#1 – A Round Peg in a Square Hole Is a Good Thing
If you need to drill or hold dowels, you will appreciate how cutting a V-notch on one or both jaws of a handscrew can be useful. The opening allows you to hold a round object tightly.
The V-shaped notches on the jaws provide strong clamping pressure for round objects.
#2 – A Handscrew Is a Stop Block, Too
My drill press fence has a built-in stop block, but for some tasks I need a second stop block. On those occasions, I simply clamp a handscrew to the fence at the desired position.
A handscrew can also work as a stop block on other machines, such as a mitre saw or router table.
#3 – Use Handscrews Like Your Third, Fourth…Hands
Handscrews hold parts vertically with ease, whether for display or as part of a dry-fitting process. In a recent project, I used handscrews to stand the components upright for taking some measurements.
The author takes some measurements on a dry assembly held steady with the use of handscrews.
#4 – A Handscrew’s Jaws Add Registration Surface
When chopping offset hinge recesses by hand, I clamp a handscrew on the door. It serves two functions by giving me a place to rest my hand and by preventing breakage of the thin mortise walls.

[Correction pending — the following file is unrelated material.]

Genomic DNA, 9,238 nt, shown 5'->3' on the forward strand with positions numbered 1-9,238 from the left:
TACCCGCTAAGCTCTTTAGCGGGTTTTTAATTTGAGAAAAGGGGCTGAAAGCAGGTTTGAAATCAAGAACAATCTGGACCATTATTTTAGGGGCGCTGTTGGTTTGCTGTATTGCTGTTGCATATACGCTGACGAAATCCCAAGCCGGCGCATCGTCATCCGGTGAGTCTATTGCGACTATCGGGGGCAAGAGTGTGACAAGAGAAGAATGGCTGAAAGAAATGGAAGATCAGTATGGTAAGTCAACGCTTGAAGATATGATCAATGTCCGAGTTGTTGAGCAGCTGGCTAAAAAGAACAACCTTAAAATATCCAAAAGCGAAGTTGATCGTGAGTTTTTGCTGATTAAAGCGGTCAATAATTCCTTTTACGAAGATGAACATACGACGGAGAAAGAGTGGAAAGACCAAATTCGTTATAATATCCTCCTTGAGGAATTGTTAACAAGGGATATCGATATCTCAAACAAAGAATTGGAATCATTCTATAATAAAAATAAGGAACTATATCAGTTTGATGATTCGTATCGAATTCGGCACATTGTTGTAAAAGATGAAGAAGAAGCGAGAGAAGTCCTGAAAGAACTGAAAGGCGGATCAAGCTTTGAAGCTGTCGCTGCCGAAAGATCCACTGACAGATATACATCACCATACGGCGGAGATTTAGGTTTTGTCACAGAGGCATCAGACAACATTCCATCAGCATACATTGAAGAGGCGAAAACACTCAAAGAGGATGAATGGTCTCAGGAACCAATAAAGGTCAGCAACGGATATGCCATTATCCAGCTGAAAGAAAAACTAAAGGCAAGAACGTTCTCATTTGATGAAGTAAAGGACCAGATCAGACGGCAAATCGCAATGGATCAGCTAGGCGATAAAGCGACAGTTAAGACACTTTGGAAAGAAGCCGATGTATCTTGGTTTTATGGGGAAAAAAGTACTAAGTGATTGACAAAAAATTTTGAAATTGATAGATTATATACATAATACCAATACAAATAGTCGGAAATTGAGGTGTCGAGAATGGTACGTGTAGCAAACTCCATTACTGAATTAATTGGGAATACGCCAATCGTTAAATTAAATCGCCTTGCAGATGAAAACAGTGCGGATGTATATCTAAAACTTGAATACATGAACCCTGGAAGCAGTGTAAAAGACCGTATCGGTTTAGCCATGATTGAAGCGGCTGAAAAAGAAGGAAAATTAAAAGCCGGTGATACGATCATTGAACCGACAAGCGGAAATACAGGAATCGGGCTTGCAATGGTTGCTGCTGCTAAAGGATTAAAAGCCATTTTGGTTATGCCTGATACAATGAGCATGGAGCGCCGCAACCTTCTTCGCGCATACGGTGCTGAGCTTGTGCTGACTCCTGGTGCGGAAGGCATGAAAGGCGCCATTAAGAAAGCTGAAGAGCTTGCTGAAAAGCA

The jaws add ample working surface on which to rest a hand or a tool (such as a palm router).
#5 – Turn a Handscrew into a Bench-Top Vise
Did you know you can plane a long board held in a bench vise without the need for a deadman? Here’s how. First, glue or screw a board as a wing to the side of the outer jaw of a handscrew. Then, secure one end of the workpiece in the handscrew and clamp the wing in the vise. Now, you have a benchtop vise working for you!
Left: The author added a wing to the side of one of the jaws for use with a bench vise.
Right: The modified clamp becomes a vise on the bench top.
#6 – Handscrews Keep You Safe
A handscrew can be used to hold a small or short piece securely and position it for milling or cutting on a router table, for instance, without otherwise risking your fingers.
The author feeds the work into the bit using a handscrew.
#7 – Align a Panel Glue-Up with Handscrews
Lastly, when gluing up a panel, I flush up the outmost ends with cauls at each joint. But for narrow boards, sometimes I can flush up two joints at a time by straddling three boards with the handscrew jaws.
Left: Notched blocks can be used to flush up the boards at the outer ends of each joint.
Right: Strips of tape on the inner faces of the jaws keep the glue squeeze-out from getting on the clamp.
If you decide to join the handscrew camp, you can either buy or make your own handscrews from hardware kits. Either way, as you add handscrews to your tool kit, you are surely adding to your ability to solve more than just clamping challenges!
Text and photos by Charles Mak
Charles Mak, now in retirement, is an enthusiastic hobby woodworker, teacher, writer and tipster. He formerly worked part-time at his local Lee Valley Tools store.